Begin an Inventor's Log!
Before You Begin Inventing...
One of the most important tools used by inventors is the Inventor’s Log. It is a resource for writing down all information about the process by which you create your inventions. Using a bound notebook, or the template below, make notes about what you do and learn while working on your invention. Write in ink and do not erase – even mistakes are all part of the process. Also, make sure to sign and date all entries. You may even want to have a parent or teacher sign them as a witness.
What goes into an Inventor’s Log? Basically, it should include anything relating to the invention(s) you create such as:
Why keep an Inventor’s Log?
- Ideas and how you came up with them
- Thoughts or concerns about your ideas
- Materials tested and used
- Parts and where you got them plus costs
- Research – both the facts and books, magazines, and/or websites
- Diagrams, sketches, and drawings
- Problems you encounter
- How you solved problems you encountered
- Data, charts, and graphs
>>Click Here to Download Inventor’s Log Template
- To keep track of all your thoughts and research, so if you forget something, you can easily go back and find it again
- To prove when you came up with your ideas for your invention
Note: Remember Young Inventors are not required to use the Inventor's Log Template provided, but must make sure to keep a journal of their invention process in a bound notebook.
Creating an InventionThe process of developing an invention is not difficult, but it can take time. There are five major steps involved in creating an invention:
Listed above are more details about each step and some examples to help. However, please keep in mind that this is a process, not a recipe. Follow the points that help you create your invention and avoid the ones that frustrate you, slow you down, or prevent you from completing your invention. Go in an order that makes sense for you and don’t be afraid to go back to a previous step.Keep in mind that, if you make a mistake or something fails, it isn’t the end of the world. ALL inventors have setbacks, but the successful ones learn from their mistakes and move forward. In 1968, Dr. Spence Silver was trying to create super-strong glue, but instead he made a very weak adhesive that wouldn’t permanently stick. Six years later, another researcher at his company was looking for a way to stick bookmarks into a book without damaging the paper. He discovered that Dr. Silver’s weak glue was perfect for his needs, turning what was thought to be a failure into a top-selling office supply - the PostIt™ Note. So, if you get stuck, take a step back, look over what you’ve done, and don’t be afraid to move into a new direction.Remember - the most important thing when inventing is to have fun! For More on Inventing, Check out These Websites!By Kids For Kids: Provides children information about the process of inventing, examples of other inventors (kids and adul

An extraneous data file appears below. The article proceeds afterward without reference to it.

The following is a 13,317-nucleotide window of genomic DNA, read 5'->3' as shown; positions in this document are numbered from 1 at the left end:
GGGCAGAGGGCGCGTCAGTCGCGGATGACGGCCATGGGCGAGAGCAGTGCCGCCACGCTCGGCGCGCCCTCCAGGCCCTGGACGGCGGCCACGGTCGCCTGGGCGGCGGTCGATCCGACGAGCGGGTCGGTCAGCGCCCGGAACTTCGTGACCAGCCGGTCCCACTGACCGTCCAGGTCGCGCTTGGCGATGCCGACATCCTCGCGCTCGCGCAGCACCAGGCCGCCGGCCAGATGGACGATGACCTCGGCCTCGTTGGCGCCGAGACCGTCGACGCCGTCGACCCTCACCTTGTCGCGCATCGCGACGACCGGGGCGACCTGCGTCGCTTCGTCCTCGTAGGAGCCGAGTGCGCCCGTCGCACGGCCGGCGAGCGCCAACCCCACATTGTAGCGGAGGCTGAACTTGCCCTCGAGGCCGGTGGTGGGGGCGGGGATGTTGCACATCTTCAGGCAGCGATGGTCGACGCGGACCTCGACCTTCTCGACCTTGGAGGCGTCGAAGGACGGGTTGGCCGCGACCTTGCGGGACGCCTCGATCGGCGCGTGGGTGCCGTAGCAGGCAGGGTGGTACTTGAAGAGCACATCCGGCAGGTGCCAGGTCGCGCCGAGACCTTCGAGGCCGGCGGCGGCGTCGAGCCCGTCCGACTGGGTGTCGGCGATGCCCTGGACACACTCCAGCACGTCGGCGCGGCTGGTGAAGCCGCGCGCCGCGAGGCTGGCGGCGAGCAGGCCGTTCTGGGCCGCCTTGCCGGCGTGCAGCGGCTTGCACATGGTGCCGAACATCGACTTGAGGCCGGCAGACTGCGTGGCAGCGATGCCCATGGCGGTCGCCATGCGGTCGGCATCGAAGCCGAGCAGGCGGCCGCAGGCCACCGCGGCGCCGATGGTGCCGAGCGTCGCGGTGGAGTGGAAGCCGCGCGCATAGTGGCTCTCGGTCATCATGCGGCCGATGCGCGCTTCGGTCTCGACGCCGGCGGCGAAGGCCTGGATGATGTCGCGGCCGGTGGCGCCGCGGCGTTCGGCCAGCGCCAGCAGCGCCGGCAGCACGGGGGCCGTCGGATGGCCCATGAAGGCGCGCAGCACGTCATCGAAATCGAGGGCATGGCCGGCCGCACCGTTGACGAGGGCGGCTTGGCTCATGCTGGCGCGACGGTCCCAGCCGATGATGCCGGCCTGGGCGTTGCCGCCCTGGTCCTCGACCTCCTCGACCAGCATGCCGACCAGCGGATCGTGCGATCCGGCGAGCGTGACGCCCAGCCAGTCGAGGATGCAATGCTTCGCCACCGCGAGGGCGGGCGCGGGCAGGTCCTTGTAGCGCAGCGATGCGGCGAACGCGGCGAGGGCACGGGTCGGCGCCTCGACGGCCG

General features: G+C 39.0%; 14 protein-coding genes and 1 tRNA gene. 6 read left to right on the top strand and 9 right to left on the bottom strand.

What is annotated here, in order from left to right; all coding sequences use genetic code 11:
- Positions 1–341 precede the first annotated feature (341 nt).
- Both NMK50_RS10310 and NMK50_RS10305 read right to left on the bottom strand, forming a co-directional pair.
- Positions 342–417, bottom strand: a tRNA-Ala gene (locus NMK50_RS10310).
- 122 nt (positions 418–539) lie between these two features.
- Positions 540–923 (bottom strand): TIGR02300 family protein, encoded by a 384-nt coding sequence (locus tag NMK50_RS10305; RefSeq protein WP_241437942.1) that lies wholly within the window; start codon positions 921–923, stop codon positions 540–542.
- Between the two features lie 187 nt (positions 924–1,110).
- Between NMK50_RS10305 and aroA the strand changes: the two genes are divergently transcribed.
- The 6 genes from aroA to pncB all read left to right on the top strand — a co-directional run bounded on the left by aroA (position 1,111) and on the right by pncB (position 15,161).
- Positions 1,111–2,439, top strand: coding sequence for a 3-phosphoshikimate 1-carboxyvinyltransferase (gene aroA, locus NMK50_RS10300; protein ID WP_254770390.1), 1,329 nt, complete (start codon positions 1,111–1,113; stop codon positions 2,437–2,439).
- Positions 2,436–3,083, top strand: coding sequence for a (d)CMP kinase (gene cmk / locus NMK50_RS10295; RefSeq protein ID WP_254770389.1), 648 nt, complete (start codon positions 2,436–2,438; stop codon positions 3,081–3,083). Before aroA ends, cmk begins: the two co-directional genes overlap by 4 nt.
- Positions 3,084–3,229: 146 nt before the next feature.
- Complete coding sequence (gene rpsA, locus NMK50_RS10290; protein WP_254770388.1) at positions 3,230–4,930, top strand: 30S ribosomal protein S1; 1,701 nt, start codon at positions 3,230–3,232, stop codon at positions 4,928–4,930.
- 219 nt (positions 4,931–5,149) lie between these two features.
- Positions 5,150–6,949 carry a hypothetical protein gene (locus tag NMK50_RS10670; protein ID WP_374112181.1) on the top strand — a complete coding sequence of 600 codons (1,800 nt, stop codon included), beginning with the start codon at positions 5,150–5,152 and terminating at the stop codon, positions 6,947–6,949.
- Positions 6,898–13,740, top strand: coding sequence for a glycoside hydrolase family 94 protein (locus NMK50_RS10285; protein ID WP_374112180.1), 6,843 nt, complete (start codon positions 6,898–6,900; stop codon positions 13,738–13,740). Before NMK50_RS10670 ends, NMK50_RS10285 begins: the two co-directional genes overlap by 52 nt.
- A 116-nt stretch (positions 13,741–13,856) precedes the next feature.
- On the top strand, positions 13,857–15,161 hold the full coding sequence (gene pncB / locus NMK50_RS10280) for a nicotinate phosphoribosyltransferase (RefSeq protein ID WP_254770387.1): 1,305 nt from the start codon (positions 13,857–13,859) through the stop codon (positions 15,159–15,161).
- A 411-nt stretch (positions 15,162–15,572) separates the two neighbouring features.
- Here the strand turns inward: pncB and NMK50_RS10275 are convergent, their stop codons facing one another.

- Get an Idea
- Make a Plan
- Build a Model
- Test the Model
- Finalize Your Invention
ts), and tools to help children explore their invention ideas.Build-it-Yourself: Provides ideas for creative build-it-yourself
projects for children to do with parent assistance. These projects include robots, gadgets, and mechanical toys.
: Useful and fun-filled tool for learning about invention by playing invention games and exploring a wealth of inventor and invention resources, including profiles and patent guidelines.
: An excellent source that includes many aspects of invention. Provides an insight into recent inventors, inventions of the year, and inventors who are kids. There are also resources and articles pertaining to inventors and links to other sites to continue learning about inventions.
: Provides several topics on inventing from the History of Inventing to Inventing Safely. Other links lead to school invention sites and links contributed by educations.
Academy of Applied Science
: Recognized nationally as an educational resource center offering enrichment programs for students, and professional development for teachers and educational administrators.
: A competition for students of all interest, skill and ability levels in grades K-12. Encourages students to combine their imaginations with the tools of science to create and explore a vision of a future technology.